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4 year old becoming aggressive and bedwetting + new baby

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I know baby jealousy tends to set in around 3 months, but perhaps we were all just too enamoured with him to notice behavioral issues spiraling downward. Lately DS age 4 has taken to fighting. A normal thing for a boy yes and some of his reasonings are quite hysterical. Case and point ... I took a plastic sword from him and told him that toys go in time out when we use them as weapons (standard phrase in our home) to which he huffed and said "But MOM it IS a weapon!"

However, as of late I've caught him sucker punching his sister and even urinating in places other than the potty just "because I had to pee". Instead of going up to the bathroom he will find a spot to hide just to urinate on the wall. I seriously need to invest in a better carpet shampooer and get one for my stair way now too. We assume it has to do with baby jealousy.

He IS the middle child and with 7 year old DD being is the word we are using for her today? ... Noticeable, on a good day I know we have to fight the tendency to put him on a back burner. So I *think* this is what may be going on.

However, DD (age 7) has suddenly started to wet the bed. She's been bed trained since age 4 and never had an accident since. The first time I asked if she had a dream where she had to go potty (a common occurence for me at her age but I did not bed train until 8 years old). She did not remember dreaming at all. This is the second time this week she has wet the bed and now I'm starting to wonder if there is something more we can be doing. It seems this past week she is also whining more (if that's even a possibility).

The baby is 6 months old. Other than his addition to our lives and starting her in a brick and mortar school last year, our lives have been pretty stable next to past years.


Dear B,
I suspect you're right. A new baby is still new enough not to be much of a threat, but by the time he's six months old and obviously not leaving, older sibs often start acting out. (Many kids, as you point out, begin acting out when the baby is three months old.)

But of course these things are always confounded by developmental issues. DS is 4. Most 4 year old boys are feeling their testosterone. They need opportunities to wrestle, play superhero, etc. Not surprising that they can't resist using a plastic sword as a weapon. Or even that they want to mark their territory by urinating, LOL. And, of course, that they punch their sibs, although that obviously needs to be IMMEDIATELY confronted. I would do four things with DS:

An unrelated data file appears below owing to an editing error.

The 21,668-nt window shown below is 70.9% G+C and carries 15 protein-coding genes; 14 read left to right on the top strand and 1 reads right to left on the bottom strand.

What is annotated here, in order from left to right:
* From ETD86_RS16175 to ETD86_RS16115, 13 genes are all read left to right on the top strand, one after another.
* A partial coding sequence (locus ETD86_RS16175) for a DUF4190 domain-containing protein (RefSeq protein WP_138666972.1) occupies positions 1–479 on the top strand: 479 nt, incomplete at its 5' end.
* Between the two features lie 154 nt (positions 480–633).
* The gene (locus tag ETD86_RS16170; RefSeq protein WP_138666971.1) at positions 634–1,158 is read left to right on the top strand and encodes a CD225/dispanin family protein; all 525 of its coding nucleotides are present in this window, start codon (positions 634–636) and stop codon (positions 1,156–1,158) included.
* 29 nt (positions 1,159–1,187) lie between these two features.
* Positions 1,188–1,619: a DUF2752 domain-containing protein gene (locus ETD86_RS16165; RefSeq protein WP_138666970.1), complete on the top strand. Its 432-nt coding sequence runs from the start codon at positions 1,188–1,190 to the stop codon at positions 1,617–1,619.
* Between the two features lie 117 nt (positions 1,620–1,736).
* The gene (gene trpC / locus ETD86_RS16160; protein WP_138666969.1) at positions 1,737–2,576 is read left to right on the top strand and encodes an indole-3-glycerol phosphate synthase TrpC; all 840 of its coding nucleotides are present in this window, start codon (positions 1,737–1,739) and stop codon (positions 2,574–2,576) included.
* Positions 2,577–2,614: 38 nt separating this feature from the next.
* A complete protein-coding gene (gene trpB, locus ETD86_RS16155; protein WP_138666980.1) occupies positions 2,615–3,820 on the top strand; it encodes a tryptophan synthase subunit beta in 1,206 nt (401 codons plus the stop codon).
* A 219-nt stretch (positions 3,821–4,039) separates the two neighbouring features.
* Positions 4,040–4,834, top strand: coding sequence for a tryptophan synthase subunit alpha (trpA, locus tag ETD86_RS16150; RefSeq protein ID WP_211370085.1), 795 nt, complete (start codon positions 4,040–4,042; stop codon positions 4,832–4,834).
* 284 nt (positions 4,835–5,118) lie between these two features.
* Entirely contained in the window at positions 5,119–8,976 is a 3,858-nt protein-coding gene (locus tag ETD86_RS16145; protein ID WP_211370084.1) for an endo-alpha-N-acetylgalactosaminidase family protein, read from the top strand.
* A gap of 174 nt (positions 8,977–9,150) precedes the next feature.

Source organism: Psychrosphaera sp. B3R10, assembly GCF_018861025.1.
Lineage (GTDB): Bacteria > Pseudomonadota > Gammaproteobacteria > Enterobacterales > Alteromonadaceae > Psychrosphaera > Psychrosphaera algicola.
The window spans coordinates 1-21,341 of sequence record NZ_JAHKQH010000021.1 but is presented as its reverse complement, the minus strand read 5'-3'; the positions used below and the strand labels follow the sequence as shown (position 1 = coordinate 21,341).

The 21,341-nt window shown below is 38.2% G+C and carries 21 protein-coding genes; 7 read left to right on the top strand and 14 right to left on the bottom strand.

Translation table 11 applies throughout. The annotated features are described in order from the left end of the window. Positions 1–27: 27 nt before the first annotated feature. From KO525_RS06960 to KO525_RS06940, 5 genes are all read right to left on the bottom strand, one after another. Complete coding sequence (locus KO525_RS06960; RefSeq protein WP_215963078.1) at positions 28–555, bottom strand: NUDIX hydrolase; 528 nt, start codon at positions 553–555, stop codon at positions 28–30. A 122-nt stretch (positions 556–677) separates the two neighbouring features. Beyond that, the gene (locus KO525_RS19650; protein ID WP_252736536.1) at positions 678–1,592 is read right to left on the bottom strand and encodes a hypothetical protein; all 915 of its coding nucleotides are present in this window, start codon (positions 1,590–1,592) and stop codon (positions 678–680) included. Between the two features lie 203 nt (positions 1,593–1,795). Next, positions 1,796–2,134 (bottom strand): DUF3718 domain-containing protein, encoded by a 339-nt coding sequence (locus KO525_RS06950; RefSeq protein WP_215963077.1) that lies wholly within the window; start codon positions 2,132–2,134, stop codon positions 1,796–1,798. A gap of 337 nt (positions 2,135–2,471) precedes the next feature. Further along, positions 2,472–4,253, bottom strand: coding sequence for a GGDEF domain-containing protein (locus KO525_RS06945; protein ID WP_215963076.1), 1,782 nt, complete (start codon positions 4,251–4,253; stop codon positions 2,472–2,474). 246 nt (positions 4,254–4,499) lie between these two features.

1. Shower him with unrequested love, appreciation and attention.

2. In no uncertain terms set the limit that we NEVER hurt others.

3. Give him lots of outlets for all his aggressive energy. In other words, redirect it, rather than trying to get rid of it (or it will just go underground.) So, for instance, what is he supposed to do with a sword? Can he swordfight with his sister, or does he get too carried away and want to fight to the death? Can he use it to chop weeds in the yard? Can you help him make a cardboard "bad guy" so he can use the sword to protect his siblings from the cardboard bad guy? (When you say he can't use the sword as a weapon, I am assuming you really mean "We don't ever hurt people.") Can you make him a superhero cape so he can astound you with his courage and ability to leap tall buildings with a single bound?

4. Break his habit of urinating in the wrong places by giving him a small positive reward -- like a sticker or a jelly bean -- EVERY time he pees in the potty. He will want to save up all his pee for the toilet (more stickers!), so he'll resist peeing elsewhere, without you having to punish him. You won't have to do this for long, just a week or two until he breaks his bad habit.

As for DD, I assume you know that giving attention BEFORE the child needs it is the best way to avoid whining. (If you've ever asked your man if he loves you, you'll know what I mean. It just doesn't mean as much if you have to solicit it.) I realize that you have three kids, so the only way I know to make each feel attended to (in addition to being Supermom, which is really the only way to mother three kids) is to schedule daily time with each child that they can look forward to and depend on. So if DD knows that when the baby naps, DS also has a short rest time when she has you to herself, that might give her a lifeline. (And of course, during the baby's other nap, DS gets some time with you.)

If the extra attention doesn't curb DD's bedwetting, it might be that she is also in a developmental phase. Specifically, as kids get older -- usually around age 5, but sometimes as late as age 7 -- they sleep more deeply. The good part of that is that they usually sleep through the night without fail. The bad part is that they often begin wetting the bed again, until they train themselves to wake up to pee if necessary. The obvious first step is to curtail fluids in the hour before bed and pee "one last time" before lights out. But many parents report success using a bedwetting alarm. I confess I have not examined these lately and I am not endorsing this one in particular, but here's a url to give you an example of what I'm talking about:

The good thing about these alarms is that they work, fairly quickly, and the child stays in charge of the process, so there's no power struggle. Of course, you may want to set up a small reward chart for DD to stay dry at night, especially so she's not jealous of her brother's. As I'm sure you know, never scold about bedwetting, just be totally matter of fact and say "Soon you'll stay dry all night again. You're already doing better than I did when I was your age."

Good luck, Supermom!
Dr. Laura

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